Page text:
DeSantis takes aim at drag show, LGBTQ anti-discrimination rules and “woke” investing

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An image on the website of Miami’s R House restaurant and bar, which advertises drag shows. The Florida Department of Business and Professional Regulation filed an administrative complaint against R House this week over a drag show attended by children.

What do drag shows, environmentally-friendly financial investing and LGBTQ anti-discrimination rules all have in common?

They all were targeted by Gov. Ron DeSantis this week.

Florida’s property insurance market is teetering on the brink of collapse, prompting DeSantis to take an “extraordinary” and “unprecedented” step to try and stabilize it.

But the governor also found time to burnish the culture warrior persona that has helped elevate him within the GOP.

The governor revealed that his administration sent state investigators to a Miami drag show that had drawn criticism online for allowing children to view the “sexually explicit” performance.

That investigation resulted in a four-count administrative complaint against the R House restaurant and bar, where the show is staged. 

Drag shows have become a major target of the GOP lately. Former President Donald Trump touched on them during a speech in Tampa this month, saying: “The current education system is so SICK that school prayer is banned, but drag shows are allowed.”

For DeSantis, targeting the drag show is the latest battle in a culture war he has delved into with gusto. The governor also has targeted transgender athletes, critical race theory, diversity training and how gender identity and sexual orientation are discussed in schools.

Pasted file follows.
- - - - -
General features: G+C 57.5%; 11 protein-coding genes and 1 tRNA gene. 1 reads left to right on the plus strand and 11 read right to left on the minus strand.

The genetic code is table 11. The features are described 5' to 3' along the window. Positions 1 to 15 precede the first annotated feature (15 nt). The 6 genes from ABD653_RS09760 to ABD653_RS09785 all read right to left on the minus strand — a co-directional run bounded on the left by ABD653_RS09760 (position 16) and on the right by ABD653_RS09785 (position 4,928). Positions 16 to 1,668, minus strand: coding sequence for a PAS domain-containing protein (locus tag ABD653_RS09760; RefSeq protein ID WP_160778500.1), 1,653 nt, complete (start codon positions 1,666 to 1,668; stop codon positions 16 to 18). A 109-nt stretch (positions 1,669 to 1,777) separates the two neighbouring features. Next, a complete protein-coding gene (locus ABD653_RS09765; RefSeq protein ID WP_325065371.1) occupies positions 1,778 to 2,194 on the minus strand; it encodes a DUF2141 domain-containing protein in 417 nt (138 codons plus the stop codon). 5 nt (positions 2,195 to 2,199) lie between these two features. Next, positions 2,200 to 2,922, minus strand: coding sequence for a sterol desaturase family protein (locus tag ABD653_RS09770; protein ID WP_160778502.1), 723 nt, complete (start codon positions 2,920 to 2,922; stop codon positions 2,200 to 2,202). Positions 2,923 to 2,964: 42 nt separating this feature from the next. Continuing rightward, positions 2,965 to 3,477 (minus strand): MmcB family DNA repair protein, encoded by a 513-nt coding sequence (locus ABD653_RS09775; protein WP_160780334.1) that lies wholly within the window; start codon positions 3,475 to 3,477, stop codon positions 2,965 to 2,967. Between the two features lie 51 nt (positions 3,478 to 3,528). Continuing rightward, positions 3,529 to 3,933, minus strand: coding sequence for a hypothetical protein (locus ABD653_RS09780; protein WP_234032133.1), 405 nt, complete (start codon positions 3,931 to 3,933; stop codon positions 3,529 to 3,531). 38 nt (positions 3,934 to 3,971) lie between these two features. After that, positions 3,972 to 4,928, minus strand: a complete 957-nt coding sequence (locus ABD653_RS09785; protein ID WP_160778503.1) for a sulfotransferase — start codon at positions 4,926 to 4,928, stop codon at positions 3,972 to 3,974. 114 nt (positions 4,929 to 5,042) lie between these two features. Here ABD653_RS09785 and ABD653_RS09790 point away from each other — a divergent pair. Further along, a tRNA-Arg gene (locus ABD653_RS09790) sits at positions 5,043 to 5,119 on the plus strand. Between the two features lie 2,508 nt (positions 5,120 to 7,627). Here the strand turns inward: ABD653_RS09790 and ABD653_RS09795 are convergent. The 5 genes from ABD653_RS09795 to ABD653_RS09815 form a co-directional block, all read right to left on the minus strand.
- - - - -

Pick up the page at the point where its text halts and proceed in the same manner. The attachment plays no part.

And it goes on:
Florida schools find themselves between DeSantis, Biden on LGBTQ students

LGBTQ issues have been a major source of debate in the current round of culture clashes. This week Florida school leaders found themselves caught between the DeSantis administration and President Joe Biden’s administration on how to approach LGBTQ students.

The Biden administration announced plans to prevent alleged discrimination based on sexual orientation or gender identity in schools that receive public funding, citing authority under the 1972 Title IX law.

DeSantis’ education commissioner told Florida schools to disregard the federal directive, saying the Biden administration is trying to “impose a sexual ideology.” Some of the potential issues involve sports, field trip and bathroom policies for transgender individuals.

DeSantis also took aim at “woke” capital this week, criticizing a system that helps investors consider environmental, social and governance issues when deciding where to put their money. The governor said he plans to prohibit the state’s pension fund from considering ESG factors, and promised legislation on the issue. 

“We don’t want to see the economy further politicized,” DeSantis said during a press conference in Tampa.

Amid all the culture conflicts, the governor rolled out a plan to prop up Florida property insurance companies that see a ratings downgrade. Ratings company Demotech has sent letters to roughly 17 insurers notifying them of a potential downgrade, according to Florida’s insurance commissioner.

That could be a big problem for the insurers and their policyholders, who are required by federal mortgage lenders to have coverage from a highly-rated company. A big batch of ratings downgrades could be hugely disruptive, forcing tens of thousands of policyholders to seek new coverage in a market where many insurers are dropping policies and raising rates.

It’s a possible doomsday scenario for the state’s insurance market and real estate industry, one that state regulators are taking drastic measures to try and prevent. They announced an “unprecedented” and “extraordinary” plan to have state-run Citizens Property Insurance provide reinsurance coverage to downgraded companies, satisfying mortgage lending requirements while putting the state on the hook financially if the insurers can’t pay their claims.

DeSantis called Florida lawmakers into special session in May to try and fix the problems in the property insurance market, but their efforts don’t seem to have worked.

Now the market could be reaching a breaking point just as election season heats up, putting the spotlight on whether DeSantis has paid enough attention to this issue.

That’s about it! Keep reading for this week’s top headlines in politics, and remember to tune in to the Inside Florida Politics podcast. 🎙️ 

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This article originally appeared on Tallahassee Democrat: Florida Gov. Ron DeSantis seeks to avert home insurance disaster